Case Study

Configuration Application

CDK Global
Senior UX Designer, Core UI Team
Product Development

Role
Lead designer responsible for the UX and UI on a set of core products, an application used to configure content and build websites, and its CMS.
Problem
When using the configuration application to edit a web page, its structure forced users to drill down into multiple nested levels in order to edit content, and then back their way out. Access to tools was limited and not scalable. Its CMS was disjointed from the application, and users had to flip back and forth between applications, exiting one to access the other. Usability tests that I conducted confirmed the issues, and stakeholder feedback aligned with the test results.
Solution
The configuration team was mid-stride in developing the application and CMS when I built a prototype showing a complete reworking of both the structure and its UI. Access to all content on a page became one click via a content outline. Each piece of content had its own tools tray, easily accessible and scalable. A CMS modal was introduced, allowing for seamless use of both tools. Test results on the prototype validated the approach. Stakeholders were psyched, and I was asked to own the UX/UI of the project and saw it through to launch.



Wireframe mockup of old application structure and UI. This shows an example task flow highlighting the drilling down via multiple clicks paradigm when trying to edit content on a page. Left side of each frame is the preview panel with the actual web page, the right side is the editing panel with nesting of individual "cards" containing the page content.
Whiteboarding session exploring complete rethink of the application structure. This image is me exploring the editing panel, with all content surfaced in an outline for one click access.
For testing I built two interactive prototype's in Axure. One that matched the current direction in a pre-launch development state, and one that represented the proposed solution.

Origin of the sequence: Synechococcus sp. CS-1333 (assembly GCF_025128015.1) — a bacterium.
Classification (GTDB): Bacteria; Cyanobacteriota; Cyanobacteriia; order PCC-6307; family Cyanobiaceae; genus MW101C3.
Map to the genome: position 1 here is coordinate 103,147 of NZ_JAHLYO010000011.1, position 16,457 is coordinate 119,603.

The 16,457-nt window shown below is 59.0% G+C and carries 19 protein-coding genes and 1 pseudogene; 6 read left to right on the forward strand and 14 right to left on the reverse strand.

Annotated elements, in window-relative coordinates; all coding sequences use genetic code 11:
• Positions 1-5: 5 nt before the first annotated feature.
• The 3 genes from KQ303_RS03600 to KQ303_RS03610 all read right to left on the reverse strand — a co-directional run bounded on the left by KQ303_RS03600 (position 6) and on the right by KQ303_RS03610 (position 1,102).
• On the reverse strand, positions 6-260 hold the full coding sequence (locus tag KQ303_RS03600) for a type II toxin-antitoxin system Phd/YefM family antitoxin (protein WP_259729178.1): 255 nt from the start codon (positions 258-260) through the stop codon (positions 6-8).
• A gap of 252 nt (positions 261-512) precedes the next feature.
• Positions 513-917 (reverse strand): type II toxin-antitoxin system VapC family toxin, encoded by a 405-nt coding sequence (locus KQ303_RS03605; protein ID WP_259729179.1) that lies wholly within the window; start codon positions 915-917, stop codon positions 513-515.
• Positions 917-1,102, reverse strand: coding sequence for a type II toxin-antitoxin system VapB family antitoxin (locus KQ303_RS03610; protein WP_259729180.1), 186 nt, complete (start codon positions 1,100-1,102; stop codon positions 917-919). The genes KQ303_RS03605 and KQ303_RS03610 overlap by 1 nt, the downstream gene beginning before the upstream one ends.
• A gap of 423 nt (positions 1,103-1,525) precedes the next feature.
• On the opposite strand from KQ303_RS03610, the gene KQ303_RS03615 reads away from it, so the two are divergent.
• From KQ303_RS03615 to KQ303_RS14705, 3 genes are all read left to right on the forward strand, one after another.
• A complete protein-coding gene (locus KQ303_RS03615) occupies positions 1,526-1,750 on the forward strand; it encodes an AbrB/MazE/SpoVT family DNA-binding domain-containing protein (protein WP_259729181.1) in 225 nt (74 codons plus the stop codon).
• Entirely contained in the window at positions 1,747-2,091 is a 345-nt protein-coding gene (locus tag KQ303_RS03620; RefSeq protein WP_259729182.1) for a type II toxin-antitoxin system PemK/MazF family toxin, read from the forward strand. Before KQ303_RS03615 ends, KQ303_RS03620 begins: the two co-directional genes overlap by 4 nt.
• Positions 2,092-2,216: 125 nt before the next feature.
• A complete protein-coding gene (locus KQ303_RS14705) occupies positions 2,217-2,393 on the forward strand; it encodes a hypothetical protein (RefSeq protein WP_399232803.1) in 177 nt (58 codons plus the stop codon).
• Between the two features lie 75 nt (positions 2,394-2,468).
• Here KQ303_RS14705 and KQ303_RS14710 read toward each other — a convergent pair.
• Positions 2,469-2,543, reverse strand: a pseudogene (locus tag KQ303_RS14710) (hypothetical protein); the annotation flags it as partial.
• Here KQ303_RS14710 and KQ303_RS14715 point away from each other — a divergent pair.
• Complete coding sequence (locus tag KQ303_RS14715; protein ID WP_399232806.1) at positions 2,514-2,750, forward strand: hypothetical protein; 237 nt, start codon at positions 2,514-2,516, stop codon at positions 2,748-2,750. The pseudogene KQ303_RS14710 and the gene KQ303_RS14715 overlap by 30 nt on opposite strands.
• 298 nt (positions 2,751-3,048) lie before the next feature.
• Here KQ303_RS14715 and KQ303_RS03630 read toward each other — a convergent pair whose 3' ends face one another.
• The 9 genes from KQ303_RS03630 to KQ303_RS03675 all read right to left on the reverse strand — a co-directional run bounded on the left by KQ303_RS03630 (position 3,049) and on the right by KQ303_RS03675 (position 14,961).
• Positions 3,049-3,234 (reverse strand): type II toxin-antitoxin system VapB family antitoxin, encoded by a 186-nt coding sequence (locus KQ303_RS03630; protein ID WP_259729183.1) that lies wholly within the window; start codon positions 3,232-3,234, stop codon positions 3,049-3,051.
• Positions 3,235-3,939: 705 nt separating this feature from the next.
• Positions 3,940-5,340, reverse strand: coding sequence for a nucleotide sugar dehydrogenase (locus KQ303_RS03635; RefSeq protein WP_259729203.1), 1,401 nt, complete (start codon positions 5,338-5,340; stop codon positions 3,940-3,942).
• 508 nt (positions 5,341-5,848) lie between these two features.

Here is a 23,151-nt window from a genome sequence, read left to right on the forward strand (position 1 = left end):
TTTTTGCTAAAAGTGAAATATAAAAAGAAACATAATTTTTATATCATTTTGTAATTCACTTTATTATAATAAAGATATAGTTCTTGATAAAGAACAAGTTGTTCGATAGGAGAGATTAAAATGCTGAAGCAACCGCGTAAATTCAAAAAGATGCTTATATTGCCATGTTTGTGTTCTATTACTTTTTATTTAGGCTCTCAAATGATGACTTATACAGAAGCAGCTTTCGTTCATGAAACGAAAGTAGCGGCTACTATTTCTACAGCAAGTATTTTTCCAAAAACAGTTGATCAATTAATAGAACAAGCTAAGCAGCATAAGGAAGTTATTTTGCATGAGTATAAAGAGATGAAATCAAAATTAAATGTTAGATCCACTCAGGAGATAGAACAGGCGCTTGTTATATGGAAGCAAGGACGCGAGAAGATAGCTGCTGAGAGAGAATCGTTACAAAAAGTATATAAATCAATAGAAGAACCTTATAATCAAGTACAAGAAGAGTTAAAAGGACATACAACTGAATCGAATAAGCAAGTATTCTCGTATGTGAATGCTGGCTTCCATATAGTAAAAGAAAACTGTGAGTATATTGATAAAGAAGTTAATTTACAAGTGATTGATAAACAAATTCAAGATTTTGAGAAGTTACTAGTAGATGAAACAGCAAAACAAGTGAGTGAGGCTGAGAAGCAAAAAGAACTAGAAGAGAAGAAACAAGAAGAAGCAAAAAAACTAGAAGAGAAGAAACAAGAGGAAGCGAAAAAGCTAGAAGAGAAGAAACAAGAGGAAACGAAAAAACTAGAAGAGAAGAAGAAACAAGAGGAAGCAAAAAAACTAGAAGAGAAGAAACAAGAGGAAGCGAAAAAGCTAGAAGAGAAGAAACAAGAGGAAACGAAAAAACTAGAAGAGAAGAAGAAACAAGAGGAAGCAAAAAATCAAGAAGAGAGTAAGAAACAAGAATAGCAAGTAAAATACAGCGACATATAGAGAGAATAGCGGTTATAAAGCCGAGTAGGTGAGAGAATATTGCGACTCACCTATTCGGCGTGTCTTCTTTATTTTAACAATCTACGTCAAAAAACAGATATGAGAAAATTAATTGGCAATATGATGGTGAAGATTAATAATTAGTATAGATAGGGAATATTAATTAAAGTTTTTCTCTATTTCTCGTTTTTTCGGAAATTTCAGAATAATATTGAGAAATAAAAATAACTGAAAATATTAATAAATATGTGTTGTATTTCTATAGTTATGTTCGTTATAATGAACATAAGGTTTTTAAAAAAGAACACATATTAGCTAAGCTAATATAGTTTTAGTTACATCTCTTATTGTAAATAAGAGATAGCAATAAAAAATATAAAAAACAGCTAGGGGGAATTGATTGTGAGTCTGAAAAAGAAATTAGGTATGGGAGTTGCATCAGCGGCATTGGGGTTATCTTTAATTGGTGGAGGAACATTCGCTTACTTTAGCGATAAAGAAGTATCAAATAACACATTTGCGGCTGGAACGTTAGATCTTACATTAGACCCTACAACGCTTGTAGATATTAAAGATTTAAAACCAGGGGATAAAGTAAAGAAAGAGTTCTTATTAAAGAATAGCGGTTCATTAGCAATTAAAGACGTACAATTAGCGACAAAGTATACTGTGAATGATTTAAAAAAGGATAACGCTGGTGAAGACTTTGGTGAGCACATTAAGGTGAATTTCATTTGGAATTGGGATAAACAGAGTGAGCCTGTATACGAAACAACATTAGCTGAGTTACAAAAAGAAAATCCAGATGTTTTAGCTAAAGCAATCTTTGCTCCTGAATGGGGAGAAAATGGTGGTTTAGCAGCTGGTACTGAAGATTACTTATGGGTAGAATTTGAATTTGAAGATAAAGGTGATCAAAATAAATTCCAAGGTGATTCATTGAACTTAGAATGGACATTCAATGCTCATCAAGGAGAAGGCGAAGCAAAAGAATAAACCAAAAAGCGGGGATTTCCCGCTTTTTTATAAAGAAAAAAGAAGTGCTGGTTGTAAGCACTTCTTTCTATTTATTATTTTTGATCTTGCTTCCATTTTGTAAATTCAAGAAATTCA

Test sessions were recorded in order to document screen clicks and mouse movements, for capturing audio of the users thinking out loud as they made their way through the task flows, and for capturing video to gauge confusion or delight.
Results of the test were communicated to stakeholders via an executive summary. Findings showed the proposed solution outperformed the existing direction. Buy in was achieved and the product changed course.
New application structure and UI. First screenshot shows the one click paradigm with all content surfaced in a nested outline, and an "options tray" per piece of content that contains all the tools. The preview panel on the left shows the content being configured, and the editor panel on the right is where the configuration takes place. The second screenshot shows the CMS modal, accessible via the options tray, which removed the need to switch back and forth between two applications for simple edits.
Along with leading the UX/UI on the configuration application, I also took on the CMS that was in mid-development and completed a fit and finish overhaul. The first set of screenshots shows the CMS before the fit and finish.
This second set of screenshots shows the CMS after the fit and finish.
Additional responsibilities included solving common use cases and task flows, such as this mockup showing part of the flow for dynamic link creation.
Another section of a task flow showing the process to select theme colors.
These are screenshots showing the panels for editing and configuring, in order: The page outline, the property tab with accordion options, the style tab and its design options, the page selector drop-down, and the site tools panel containing access to global options.
Example sections from the UI Library showing the components and other elements making up the design system for the configuration application.
During build, I paired with dev to oversee the implementation of the design. To assist with offshore team members, I put together a detailed specification guide to communicate design intent of all the major components and elements of the application. This included movies to clearly show the animation and interaction of the UI.
For the different sections of the specifications, detailed redlines were included to ensure design intent was clear.